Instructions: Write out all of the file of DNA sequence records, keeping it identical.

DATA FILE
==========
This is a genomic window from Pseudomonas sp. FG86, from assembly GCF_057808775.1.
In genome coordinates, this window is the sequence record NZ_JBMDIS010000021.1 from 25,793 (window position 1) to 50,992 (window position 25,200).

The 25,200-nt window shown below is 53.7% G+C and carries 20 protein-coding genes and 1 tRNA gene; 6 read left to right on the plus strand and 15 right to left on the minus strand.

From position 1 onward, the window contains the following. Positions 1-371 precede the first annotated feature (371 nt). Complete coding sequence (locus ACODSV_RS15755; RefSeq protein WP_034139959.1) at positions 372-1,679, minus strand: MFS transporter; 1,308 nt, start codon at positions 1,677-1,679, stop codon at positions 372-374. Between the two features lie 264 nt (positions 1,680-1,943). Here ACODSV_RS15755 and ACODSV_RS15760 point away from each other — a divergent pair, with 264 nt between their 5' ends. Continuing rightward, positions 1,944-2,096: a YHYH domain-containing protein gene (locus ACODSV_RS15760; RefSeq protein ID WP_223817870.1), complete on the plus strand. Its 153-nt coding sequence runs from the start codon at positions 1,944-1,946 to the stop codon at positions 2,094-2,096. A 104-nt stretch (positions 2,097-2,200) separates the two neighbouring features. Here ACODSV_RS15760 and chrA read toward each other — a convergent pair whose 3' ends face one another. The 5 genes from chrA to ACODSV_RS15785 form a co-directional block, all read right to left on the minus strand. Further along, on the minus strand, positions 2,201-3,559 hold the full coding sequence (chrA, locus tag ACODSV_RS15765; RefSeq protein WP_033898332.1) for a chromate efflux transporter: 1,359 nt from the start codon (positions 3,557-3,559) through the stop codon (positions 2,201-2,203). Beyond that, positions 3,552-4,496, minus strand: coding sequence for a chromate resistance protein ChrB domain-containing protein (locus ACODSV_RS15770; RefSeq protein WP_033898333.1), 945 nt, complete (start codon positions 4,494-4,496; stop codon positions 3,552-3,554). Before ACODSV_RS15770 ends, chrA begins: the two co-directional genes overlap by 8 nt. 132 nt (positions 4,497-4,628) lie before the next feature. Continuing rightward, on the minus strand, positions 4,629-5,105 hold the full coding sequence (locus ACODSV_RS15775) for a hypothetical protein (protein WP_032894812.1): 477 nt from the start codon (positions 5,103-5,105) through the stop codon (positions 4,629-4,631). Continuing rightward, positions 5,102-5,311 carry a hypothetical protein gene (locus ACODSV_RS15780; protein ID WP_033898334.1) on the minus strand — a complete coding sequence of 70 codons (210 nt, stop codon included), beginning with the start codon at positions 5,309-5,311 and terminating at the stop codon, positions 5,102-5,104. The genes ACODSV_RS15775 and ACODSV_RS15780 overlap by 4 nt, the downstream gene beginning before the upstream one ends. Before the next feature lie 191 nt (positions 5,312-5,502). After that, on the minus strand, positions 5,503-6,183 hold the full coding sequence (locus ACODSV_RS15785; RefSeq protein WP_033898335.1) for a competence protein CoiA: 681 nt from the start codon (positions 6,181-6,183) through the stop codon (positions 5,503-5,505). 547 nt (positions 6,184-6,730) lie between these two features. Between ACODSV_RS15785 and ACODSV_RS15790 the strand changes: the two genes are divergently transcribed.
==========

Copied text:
This is a genomic window from Pseudomonas sp. FG86, from assembly GCF_057808775.1.
In genome coordinates, this window is the sequence record NZ_JBMDIS010000021.1 from 25,793 (window position 1) to 50,992 (window position 25,200).

The 25,200-nt window shown below is 53.7% G+C and carries 20 protein-coding genes and 1 tRNA gene; 6 read left to right on the plus strand and 15 right to left on the minus strand.

From position 1 onward, the window contains the following. Positions 1-371 precede the first annotated feature (371 nt). Complete coding sequence (locus ACODSV_RS15755; RefSeq protein WP_034139959.1) at positions 372-1,679, minus strand: MFS transporter; 1,308 nt, start codon at positions 1,677-1,679, stop codon at positions 372-374. Between the two features lie 264 nt (positions 1,680-1,943). Here ACODSV_RS15755 and ACODSV_RS15760 point away from each other — a divergent pair, with 264 nt between their 5' ends. Continuing rightward, positions 1,944-2,096: a YHYH domain-containing protein gene (locus ACODSV_RS15760; RefSeq protein ID WP_223817870.1), complete on the plus strand. Its 153-nt coding sequence runs from the start codon at positions 1,944-1,946 to the stop codon at positions 2,094-2,096. A 104-nt stretch (positions 2,097-2,200) separates the two neighbouring features. Here ACODSV_RS15760 and chrA read toward each other — a convergent pair whose 3' ends face one another. The 5 genes from chrA to ACODSV_RS15785 form a co-directional block, all read right to left on the minus strand. Further along, on the minus strand, positions 2,201-3,559 hold the full coding sequence (chrA, locus tag ACODSV_RS15765; RefSeq protein WP_033898332.1) for a chromate efflux transporter: 1,359 nt from the start codon (positions 3,557-3,559) through the stop codon (positions 2,201-2,203). Beyond that, positions 3,552-4,496, minus strand: coding sequence for a chromate resistance protein ChrB domain-containing protein (locus ACODSV_RS15770; RefSeq protein WP_033898333.1), 945 nt, complete (start codon positions 4,494-4,496; stop codon positions 3,552-3,554). Before ACODSV_RS15770 ends, chrA begins: the two co-directional genes overlap by 8 nt. 132 nt (positions 4,497-4,628) lie before the next feature. Continuing rightward, on the minus strand, positions 4,629-5,105 hold the full coding sequence (locus ACODSV_RS15775) for a hypothetical protein (protein WP_032894812.1): 477 nt from the start codon (positions 5,103-5,105) through the stop codon (positions 4,629-4,631). Continuing rightward, positions 5,102-5,311 carry a hypothetical protein gene (locus ACODSV_RS15780; protein ID WP_033898334.1) on the minus strand — a complete coding sequence of 70 codons (210 nt, stop codon included), beginning with the start codon at positions 5,309-5,311 and terminating at the stop codon, positions 5,102-5,104. The genes ACODSV_RS15775 and ACODSV_RS15780 overlap by 4 nt, the downstream gene beginning before the upstream one ends. Before the next feature lie 191 nt (positions 5,312-5,502). After that, on the minus strand, positions 5,503-6,183 hold the full coding sequence (locus ACODSV_RS15785; RefSeq protein WP_033898335.1) for a competence protein CoiA: 681 nt from the start codon (positions 6,181-6,183) through the stop codon (positions 5,503-5,505). 547 nt (positions 6,184-6,730) lie between these two features. Between ACODSV_RS15785 and ACODSV_RS15790 the strand changes: the two genes are divergently transcribed.